FAMILY MATTERS with PASTOR CHANDA
Monday, February 1, 2016: I love reading. Sometimes my reading takes me to places that I did not expect. That is what happened to me today. I was reading about the Empire State Building in Manhattan, New York, in the USA. I wanted to know more about its history.
Somehow in â€œdigging aroundâ€ I found out that because of its height many people had found it an appropriate place to commit suicide. At least 36 people had jumped to their death from its top floors since it was built in 1931, the latest suicide case being in 2010.
One such person who committed suicide there was a lovely young lady called Evelyn McHale. She was the 12th case of suicide from this building and she was only 23 years old. She threw herself from 300 metres above the ground from the observation deck.
I soon discovered that Evelynâ€™s death became one of the most famous deaths in 1947 in the USA. Partly, this was because a photographer had taken a picture of her body as it crushed on a United Nations car that was parked by the roadside. It became a famous photo.
Understandably, I wanted to know why a young lady would end her life like that. Was she disappointed by a lover and so in the moment of depression decided to end it all by taking her own life? That is what I expected but I soon discovered that it was more complicated.
In reading a little more about Evelynâ€™s background, I found that there were a few lessons we could all learn from her tragic end. Learning from her may prevent many parents from losing their children in the same way. So, what did I learn from Evelynâ€™s life and death?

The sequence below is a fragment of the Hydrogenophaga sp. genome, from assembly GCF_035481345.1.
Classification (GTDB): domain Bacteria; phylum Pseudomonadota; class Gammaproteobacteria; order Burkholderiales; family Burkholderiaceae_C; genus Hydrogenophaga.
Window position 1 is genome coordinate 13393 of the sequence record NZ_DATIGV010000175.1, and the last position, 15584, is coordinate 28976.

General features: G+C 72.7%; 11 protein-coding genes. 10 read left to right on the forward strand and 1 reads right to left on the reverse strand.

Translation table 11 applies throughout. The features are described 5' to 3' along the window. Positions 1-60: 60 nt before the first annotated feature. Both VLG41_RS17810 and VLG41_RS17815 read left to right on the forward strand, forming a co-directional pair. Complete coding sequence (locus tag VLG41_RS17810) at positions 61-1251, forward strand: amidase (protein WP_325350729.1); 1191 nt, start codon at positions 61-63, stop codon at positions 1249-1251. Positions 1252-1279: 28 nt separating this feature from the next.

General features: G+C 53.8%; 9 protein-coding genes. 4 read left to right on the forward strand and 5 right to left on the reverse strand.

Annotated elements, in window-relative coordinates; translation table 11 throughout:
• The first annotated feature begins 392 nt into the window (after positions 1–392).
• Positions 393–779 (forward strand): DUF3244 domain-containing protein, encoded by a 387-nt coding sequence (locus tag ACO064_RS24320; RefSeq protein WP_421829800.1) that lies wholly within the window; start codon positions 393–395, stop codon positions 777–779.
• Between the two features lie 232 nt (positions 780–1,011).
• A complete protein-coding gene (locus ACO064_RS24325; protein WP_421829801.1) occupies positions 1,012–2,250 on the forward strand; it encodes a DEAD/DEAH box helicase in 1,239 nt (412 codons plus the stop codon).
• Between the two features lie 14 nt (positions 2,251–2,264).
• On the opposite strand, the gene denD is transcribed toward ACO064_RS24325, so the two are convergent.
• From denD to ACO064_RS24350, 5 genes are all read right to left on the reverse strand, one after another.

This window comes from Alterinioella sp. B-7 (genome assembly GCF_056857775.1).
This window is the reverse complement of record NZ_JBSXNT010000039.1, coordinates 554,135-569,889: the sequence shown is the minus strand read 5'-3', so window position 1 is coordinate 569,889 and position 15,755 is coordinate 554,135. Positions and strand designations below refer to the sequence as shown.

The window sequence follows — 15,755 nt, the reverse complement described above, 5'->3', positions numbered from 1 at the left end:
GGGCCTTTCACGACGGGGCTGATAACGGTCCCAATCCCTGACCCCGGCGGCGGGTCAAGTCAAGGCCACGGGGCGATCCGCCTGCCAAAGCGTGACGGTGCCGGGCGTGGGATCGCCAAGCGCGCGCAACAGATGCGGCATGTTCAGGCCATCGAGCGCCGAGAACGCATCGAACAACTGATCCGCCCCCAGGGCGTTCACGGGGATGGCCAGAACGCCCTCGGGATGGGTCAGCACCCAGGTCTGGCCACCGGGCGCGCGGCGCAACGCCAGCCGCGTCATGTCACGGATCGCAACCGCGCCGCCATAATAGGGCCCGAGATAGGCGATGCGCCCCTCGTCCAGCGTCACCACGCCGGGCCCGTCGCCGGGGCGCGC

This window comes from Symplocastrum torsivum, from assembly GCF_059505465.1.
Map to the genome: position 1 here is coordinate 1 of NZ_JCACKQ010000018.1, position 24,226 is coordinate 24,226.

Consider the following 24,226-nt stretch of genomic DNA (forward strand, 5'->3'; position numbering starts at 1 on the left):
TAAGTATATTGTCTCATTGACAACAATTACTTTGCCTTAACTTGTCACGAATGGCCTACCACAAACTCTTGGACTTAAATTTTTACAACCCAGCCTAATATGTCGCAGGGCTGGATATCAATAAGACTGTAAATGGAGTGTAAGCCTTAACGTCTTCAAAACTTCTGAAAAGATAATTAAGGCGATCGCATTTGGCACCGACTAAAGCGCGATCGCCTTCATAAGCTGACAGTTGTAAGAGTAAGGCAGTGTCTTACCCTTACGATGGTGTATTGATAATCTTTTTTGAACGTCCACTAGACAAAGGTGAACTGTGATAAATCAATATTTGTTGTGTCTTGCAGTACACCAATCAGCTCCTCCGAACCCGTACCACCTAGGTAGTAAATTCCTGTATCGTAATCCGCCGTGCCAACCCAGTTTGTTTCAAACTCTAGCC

To begin with, Evelynâ€™s mother (Helen) had an unstable mind, which had led to divorce in due season with her dad. At the time Helen left her husband, there was no obvious reason for her to do so. Later, it became evident that she had a mental illness.
There is a very high possibility that Evelyn had inherited something of this in her own genes. In her suicide note, written to her sister, she ended by saying, â€œTell my father I have too many of my motherâ€™s tendencies.â€ She must have been referring to her mental illness.
Usually, people who have this condition are okay until there is a huge stress factor in their livesâ€¦and then they snap! It is as if they are carrying a heavy load in their brain. So, the question is, â€œWhat would have caused Evelynâ€™s mind to snap at so tender an age?â€
Evelyn had been engaged to a guy called Barry Rhodes and was due to get married to him in June that same year. She took her own life on May 1, one month before her wedding. Barry, who was with her earlier that day, said she was normal and joyful when they parted.
There was a further hint in Evelynâ€™s suicide note, which may just give us a clue. She had written and then tried to strike out the words, â€œMy fiancÃ© asked me to marry him in June. I donâ€™t think I can make a good wife for anybody. He is much better off without me.â€
Marriage is a very big responsibility. The thought that you are committing yourself to a partnership whose only door of escape is death can be quite terrifying. It is possible that Evelyn dreaded the thought of failing in her marriage the way her mother had failed.
Evelyn felt unworthy. Hence, she wrote in her suicide note, â€œI donâ€™t want anyone in or out of my family to see any part of me. Could you destroy my body by cremation? I beg of you and my family-donâ€™t have any service for me or remembrance for me.â€
What do we learn from this? Two things. Firstly, parents must never overlook the genetic weaknesses they pass on to their children. They must also never think that their own marriage failures never affect their children. Many social misfits come from broken homes.
Secondly, where were the friends and family of Evelyn as the pressure of getting married was building up in her emotional make-up? Often it is those who are near us, with whom we share our fears and frustrations, who can be life-savers. We need one another!
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FAMILY MATTERS with PASTOR CHANDA